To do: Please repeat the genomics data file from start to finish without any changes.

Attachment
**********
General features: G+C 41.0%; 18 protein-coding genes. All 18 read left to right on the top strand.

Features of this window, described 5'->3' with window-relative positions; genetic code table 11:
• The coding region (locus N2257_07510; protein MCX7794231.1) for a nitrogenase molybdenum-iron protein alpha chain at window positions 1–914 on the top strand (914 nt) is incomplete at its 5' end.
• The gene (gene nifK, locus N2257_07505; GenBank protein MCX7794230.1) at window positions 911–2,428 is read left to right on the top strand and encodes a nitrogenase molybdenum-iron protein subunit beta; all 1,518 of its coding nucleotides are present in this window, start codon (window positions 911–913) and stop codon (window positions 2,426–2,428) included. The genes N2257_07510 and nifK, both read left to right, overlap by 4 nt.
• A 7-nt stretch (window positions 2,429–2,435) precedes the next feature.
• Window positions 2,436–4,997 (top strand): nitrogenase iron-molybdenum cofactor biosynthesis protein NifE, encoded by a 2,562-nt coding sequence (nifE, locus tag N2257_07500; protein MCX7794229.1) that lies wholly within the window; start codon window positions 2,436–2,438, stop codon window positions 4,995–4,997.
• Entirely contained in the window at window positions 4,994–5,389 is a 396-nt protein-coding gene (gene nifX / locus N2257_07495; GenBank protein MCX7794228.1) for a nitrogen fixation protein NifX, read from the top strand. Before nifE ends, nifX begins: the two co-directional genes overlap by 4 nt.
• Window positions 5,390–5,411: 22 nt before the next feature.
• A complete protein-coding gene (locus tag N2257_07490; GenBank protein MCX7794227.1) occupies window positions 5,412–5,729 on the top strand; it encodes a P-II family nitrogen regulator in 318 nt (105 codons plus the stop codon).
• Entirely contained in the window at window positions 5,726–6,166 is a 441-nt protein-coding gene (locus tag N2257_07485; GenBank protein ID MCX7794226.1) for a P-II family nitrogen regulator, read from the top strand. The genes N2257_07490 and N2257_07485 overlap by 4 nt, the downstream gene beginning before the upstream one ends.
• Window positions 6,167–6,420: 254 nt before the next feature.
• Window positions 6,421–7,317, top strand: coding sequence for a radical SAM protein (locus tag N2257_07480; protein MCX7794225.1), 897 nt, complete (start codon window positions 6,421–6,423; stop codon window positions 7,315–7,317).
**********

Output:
General features: G+C 41.0%; 18 protein-coding genes. All 18 read left to right on the top strand.

Features of this window, described 5'->3' with window-relative positions; genetic code table 11:
• The coding region (locus N2257_07510; protein MCX7794231.1) for a nitrogenase molybdenum-iron protein alpha chain at window positions 1–914 on the top strand (914 nt) is incomplete at its 5' end.
• The gene (gene nifK, locus N2257_07505; GenBank protein MCX7794230.1) at window positions 911–2,428 is read left to right on the top strand and encodes a nitrogenase molybdenum-iron protein subunit beta; all 1,518 of its coding nucleotides are present in this window, start codon (window positions 911–913) and stop codon (window positions 2,426–2,428) included. The genes N2257_07510 and nifK, both read left to right, overlap by 4 nt.
• A 7-nt stretch (window positions 2,429–2,435) precedes the next feature.
• Window positions 2,436–4,997 (top strand): nitrogenase iron-molybdenum cofactor biosynthesis protein NifE, encoded by a 2,562-nt coding sequence (nifE, locus tag N2257_07500; protein MCX7794229.1) that lies wholly within the window; start codon window positions 2,436–2,438, stop codon window positions 4,995–4,997.
• Entirely contained in the window at window positions 4,994–5,389 is a 396-nt protein-coding gene (gene nifX / locus N2257_07495; GenBank protein MCX7794228.1) for a nitrogen fixation protein NifX, read from the top strand. Before nifE ends, nifX begins: the two co-directional genes overlap by 4 nt.
• Window positions 5,390–5,411: 22 nt before the next feature.
• A complete protein-coding gene (locus tag N2257_07490; GenBank protein MCX7794227.1) occupies window positions 5,412–5,729 on the top strand; it encodes a P-II family nitrogen regulator in 318 nt (105 codons plus the stop codon).
• Entirely contained in the window at window positions 5,726–6,166 is a 441-nt protein-coding gene (locus tag N2257_07485; GenBank protein ID MCX7794226.1) for a P-II family nitrogen regulator, read from the top strand. The genes N2257_07490 and N2257_07485 overlap by 4 nt, the downstream gene beginning before the upstream one ends.
• Window positions 6,167–6,420: 254 nt before the next feature.
• Window positions 6,421–7,317, top strand: coding sequence for a radical SAM protein (locus tag N2257_07480; protein MCX7794225.1), 897 nt, complete (start codon window positions 6,421–6,423; stop codon window positions 7,315–7,317).